CF: In many education circles, people are talking about “decolonizing” curricula and practices. What does a decolonized education system mean to you? What lessons can non-tribal schools learn from your practices in order to work towards decolonization?
CAM: What [educators] should be doing is having conversations and ongoing relationships with the local tribe(s) who are able to work out the specific history of that locale. I as Aquinnah Wampanoag cannot speak to [the perspectives of the] Yuma. Those in the Nashoba Valley should be talking to the Nipmuc people. It’s a matter of education. And, it’s a matter of patience with that education and facing what came over, what was able to take root, manifest itself and dictate how everybody perceives tribes and Indians today.
We’re hopeful that, at some point, we’ll be able to teach our own classes, our traditions, our culture—who we are—on a more consistent basis to give our young people that sense of purpose and that sense of place and that sense of pride. There’s more to language than just speaking, because in our language it’s so descriptive. It’s all familial based so I’m not just who I am, it’s not just me. I introduce myself with my name but I’m my mother’s daughter, my grandmother’s granddaughter and so on. And we’re trying to get our people back into that. We’ll do it internally for our own People, and then allow [us] to be the teachers to others.
CF: At Facing History and Ourselves, we speak about upstanding—individual and collective action against hate and bigotry. What do you see as actions, both at an individual and systems level, that people can use to create a world that is just and sustainable?
CAM: I think looking forward it’s opening up people’s minds to realize that there’s not a whole lot of truth in any one country’s founding because everybody comes from someplace. When people have had the privilege of going to their homelands, finding where their own roots emanate, it really changes their perspectives. They have that sense of belonging because their ancestors are buried in the earth that they were at. And now it’s opened their perspectives on what we deal with and how we feel because we never left. This is where our ancestors are. And this is where our people are.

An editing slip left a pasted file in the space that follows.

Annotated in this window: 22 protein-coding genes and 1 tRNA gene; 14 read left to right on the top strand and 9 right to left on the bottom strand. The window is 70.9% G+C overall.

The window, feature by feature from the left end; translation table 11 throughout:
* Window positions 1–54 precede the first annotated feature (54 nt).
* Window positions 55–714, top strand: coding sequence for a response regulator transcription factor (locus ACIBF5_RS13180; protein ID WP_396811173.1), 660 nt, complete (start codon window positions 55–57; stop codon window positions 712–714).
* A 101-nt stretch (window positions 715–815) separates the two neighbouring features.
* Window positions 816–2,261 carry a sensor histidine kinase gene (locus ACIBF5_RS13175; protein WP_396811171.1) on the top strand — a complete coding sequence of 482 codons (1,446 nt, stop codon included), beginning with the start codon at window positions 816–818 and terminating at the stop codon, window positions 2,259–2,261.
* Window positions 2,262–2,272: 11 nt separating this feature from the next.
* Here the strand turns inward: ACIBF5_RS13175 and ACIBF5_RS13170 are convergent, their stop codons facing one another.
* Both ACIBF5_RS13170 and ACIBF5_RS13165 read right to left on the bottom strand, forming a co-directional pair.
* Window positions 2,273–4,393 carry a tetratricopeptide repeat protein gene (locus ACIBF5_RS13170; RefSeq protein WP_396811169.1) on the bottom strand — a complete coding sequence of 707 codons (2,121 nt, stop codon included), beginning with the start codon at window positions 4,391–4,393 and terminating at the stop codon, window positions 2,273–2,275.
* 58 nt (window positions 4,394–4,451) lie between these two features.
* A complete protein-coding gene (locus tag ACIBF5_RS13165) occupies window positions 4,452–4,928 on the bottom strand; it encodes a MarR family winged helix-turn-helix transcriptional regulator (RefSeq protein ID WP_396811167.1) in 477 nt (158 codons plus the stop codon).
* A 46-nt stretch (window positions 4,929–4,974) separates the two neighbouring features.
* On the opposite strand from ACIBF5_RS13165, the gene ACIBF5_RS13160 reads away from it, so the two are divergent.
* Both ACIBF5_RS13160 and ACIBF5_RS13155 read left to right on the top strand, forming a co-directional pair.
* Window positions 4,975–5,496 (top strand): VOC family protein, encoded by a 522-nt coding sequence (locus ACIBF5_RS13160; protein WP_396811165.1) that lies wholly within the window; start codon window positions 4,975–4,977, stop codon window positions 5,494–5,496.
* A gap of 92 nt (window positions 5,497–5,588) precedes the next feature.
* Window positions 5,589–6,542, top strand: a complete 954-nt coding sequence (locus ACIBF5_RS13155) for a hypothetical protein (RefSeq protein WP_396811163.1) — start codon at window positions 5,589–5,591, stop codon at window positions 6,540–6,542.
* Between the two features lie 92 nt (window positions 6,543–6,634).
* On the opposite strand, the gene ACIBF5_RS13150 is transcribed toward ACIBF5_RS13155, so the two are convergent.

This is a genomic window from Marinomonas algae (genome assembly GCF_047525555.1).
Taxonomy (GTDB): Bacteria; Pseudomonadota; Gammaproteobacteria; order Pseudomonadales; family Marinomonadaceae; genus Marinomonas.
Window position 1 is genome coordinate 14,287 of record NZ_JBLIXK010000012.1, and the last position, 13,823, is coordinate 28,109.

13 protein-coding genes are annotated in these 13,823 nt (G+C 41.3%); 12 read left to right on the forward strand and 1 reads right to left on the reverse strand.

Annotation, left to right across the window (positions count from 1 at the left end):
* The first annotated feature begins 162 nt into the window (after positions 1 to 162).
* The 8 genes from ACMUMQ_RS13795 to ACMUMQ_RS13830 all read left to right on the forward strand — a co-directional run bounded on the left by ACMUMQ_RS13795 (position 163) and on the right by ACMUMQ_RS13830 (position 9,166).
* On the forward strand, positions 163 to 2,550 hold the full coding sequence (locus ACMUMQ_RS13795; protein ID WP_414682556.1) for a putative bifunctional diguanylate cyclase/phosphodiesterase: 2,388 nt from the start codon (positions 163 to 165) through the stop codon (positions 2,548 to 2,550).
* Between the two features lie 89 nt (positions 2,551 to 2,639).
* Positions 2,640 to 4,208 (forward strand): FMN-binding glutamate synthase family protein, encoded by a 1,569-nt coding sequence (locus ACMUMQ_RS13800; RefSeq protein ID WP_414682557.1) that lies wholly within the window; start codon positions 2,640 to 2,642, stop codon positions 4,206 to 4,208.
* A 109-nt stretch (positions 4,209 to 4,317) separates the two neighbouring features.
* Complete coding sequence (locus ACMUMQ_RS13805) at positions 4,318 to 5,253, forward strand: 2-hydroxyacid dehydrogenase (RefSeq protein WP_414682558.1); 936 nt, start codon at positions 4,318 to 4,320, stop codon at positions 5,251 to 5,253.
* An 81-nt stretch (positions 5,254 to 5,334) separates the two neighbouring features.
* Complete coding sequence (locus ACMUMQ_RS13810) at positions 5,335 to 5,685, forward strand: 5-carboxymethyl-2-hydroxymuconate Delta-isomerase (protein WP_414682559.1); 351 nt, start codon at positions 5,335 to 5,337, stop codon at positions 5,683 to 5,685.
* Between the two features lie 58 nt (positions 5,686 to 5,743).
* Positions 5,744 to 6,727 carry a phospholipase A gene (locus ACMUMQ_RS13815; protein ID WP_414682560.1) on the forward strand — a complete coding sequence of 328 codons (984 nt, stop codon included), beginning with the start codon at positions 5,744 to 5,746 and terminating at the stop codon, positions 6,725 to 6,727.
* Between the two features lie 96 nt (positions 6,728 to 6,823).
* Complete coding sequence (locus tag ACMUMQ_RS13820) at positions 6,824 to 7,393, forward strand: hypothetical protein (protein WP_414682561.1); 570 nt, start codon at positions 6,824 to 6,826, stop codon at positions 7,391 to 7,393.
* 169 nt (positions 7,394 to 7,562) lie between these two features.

I’m optimistic that things are changing. This generation that is coming up behind us, they will check you when you start going down that road and not looking at people as human beings first… To ensure that continues is to not only educate our own, [but for] everybody to have the right to take pride in their own culture and their own history and heritage, and have that celebrated for what it is. And I think that the promise of the next generation is what gets us through these days.
When the first colonial settlers arrived in what is now the United States, the land was home to hundreds of diverse indigenous nations—nations who continue to fight for recognition of their sovereignty to this day.
Facing History invites educators to use our Teaching Idea, Indigenous Rights and Controversy Over Hawaii’s Maunakea Telescope, which captures one of the many ongoing fights for recognition amongst indigenous groups in the contemporary U.S.
Pictured above: Cheryl Andrews-Maltais, Chairwoman of the Wampanoag Tribe of Gay Head Aquinnah, is seen on July 8, 2019 in Boston, Massachusetts. (Staff Photo By Angela Rowlings/MediaNews Group/Boston Herald) (Photo by Angela Rowlings/MediaNews Group/Boston Herald via Getty Images).